Yet the government’s decision to curb majors is facing resistance. Many university professors in China are unhappy with the Ministry of Education’s move, as it will likely shrink the talent pool needed for various subjects, such as biology, that are critical to the country’s aim of becoming a leader in science and technology but do not currently have a strong market demand, a report in the state-run China Daily report said.
An op-ed in the Beijing News criticizes the approach for a different reason, saying that it will only spur false reporting of employment rates from schools that are looking for greater autonomy to produce more diversified, higher qualified students.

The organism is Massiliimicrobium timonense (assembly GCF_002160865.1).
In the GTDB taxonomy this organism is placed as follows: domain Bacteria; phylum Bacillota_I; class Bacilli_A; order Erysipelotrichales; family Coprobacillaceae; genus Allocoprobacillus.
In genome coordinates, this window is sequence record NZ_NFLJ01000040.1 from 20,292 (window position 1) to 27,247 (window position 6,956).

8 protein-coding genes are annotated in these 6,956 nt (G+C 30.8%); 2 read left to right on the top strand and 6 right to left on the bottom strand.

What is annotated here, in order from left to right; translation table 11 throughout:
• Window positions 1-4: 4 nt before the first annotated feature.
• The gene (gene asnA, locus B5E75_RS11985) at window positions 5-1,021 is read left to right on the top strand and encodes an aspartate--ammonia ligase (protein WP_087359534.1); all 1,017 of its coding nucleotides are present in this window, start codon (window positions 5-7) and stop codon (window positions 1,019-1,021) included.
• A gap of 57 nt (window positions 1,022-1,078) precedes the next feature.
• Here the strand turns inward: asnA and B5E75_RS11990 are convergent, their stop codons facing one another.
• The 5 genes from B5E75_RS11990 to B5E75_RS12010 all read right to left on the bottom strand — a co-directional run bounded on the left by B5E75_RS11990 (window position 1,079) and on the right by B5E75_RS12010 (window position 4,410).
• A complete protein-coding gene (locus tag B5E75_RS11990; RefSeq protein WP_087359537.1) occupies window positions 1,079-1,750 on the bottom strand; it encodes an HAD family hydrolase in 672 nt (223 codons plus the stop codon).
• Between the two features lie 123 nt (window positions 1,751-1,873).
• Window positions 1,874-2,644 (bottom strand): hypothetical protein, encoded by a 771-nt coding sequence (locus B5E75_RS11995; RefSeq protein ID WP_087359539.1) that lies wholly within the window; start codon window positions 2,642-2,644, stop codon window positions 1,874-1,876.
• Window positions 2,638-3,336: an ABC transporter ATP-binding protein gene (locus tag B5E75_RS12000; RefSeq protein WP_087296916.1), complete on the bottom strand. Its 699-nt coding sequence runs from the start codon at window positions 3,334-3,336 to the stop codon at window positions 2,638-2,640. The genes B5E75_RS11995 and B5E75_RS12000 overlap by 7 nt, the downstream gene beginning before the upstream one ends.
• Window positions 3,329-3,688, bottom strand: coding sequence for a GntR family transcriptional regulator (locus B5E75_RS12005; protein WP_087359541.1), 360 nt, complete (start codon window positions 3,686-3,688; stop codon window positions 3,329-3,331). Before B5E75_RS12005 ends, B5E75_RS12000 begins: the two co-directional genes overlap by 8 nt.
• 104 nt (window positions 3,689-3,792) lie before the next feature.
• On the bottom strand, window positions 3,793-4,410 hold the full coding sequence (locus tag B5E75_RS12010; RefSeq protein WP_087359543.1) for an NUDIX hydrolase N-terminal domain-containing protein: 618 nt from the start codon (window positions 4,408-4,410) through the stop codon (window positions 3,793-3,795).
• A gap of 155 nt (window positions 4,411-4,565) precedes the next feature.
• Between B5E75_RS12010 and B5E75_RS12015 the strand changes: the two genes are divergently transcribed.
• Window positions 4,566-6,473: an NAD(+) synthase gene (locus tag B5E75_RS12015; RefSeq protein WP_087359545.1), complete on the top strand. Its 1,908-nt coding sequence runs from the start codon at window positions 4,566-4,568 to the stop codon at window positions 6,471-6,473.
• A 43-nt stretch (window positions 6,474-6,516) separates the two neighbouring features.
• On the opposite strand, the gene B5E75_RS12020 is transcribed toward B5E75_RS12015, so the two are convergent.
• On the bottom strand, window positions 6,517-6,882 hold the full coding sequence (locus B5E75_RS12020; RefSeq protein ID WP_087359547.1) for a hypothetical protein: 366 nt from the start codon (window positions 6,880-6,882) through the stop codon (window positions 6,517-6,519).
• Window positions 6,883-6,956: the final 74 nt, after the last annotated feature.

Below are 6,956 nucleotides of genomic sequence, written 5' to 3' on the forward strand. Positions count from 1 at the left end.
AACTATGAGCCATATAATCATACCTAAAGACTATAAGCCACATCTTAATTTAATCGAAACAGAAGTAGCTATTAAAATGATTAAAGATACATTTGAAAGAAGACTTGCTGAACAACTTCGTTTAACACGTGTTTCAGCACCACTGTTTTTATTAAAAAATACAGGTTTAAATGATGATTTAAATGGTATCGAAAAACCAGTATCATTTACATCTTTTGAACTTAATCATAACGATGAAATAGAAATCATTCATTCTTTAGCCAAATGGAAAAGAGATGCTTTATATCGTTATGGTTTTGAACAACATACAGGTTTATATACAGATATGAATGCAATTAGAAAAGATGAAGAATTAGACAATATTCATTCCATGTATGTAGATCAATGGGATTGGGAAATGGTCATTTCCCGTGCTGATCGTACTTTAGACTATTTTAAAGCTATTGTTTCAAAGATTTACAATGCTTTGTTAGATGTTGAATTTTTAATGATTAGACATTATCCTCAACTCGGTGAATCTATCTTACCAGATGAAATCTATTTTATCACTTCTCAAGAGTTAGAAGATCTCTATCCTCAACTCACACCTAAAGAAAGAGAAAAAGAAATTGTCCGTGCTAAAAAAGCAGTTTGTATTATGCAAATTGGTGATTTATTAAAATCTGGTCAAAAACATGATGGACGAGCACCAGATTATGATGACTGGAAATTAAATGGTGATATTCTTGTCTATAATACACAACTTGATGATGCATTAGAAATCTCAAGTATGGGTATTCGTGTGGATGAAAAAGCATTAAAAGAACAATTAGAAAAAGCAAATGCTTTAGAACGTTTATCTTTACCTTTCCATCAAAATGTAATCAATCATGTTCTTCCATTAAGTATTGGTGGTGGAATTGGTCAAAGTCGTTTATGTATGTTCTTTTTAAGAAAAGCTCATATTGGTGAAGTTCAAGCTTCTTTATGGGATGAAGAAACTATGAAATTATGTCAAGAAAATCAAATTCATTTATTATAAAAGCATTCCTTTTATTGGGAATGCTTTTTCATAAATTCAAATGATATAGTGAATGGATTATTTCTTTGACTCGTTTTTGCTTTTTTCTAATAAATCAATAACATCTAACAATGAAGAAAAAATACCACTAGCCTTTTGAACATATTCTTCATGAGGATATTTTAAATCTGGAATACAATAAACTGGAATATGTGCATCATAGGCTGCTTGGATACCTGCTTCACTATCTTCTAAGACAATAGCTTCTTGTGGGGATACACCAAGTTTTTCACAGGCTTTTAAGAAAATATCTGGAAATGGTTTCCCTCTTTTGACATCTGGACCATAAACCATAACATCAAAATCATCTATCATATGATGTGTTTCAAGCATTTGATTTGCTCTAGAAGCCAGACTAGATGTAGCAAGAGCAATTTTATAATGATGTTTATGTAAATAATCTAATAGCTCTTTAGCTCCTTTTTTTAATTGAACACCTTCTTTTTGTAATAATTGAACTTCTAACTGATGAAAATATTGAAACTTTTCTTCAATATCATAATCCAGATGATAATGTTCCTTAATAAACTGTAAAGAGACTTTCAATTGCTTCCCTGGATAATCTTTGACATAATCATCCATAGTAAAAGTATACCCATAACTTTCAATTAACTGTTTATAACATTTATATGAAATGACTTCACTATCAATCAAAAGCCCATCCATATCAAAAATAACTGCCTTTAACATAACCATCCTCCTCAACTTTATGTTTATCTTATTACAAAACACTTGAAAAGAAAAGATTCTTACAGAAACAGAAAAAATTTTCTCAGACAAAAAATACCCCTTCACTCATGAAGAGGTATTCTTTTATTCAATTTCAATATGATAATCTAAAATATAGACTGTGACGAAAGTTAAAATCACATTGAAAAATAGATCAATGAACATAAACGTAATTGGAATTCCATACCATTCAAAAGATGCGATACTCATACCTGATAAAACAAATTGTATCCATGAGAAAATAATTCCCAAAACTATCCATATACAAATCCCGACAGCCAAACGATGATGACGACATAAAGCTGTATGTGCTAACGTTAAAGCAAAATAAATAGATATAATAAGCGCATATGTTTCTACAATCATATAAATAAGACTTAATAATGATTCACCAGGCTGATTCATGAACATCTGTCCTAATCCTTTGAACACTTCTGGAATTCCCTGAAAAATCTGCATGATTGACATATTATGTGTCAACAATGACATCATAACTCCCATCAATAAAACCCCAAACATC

These seem like pretty good critiques of a policy aimed at reducing the number of unhappy, unemployed, college-educated young people in China.
Could it be that these drawbacks are considered “worth it” by officials concerned about the size of a disenfrancised bourgeoisie, or is it just that such a narrative is so deeply ingrained in my Western-social-science-educated skull that I can’t spot the good intentions?
Or, could it be that the government is accomodating actual people rather than development goals or the ephemeral goal of gathering accurate statistics?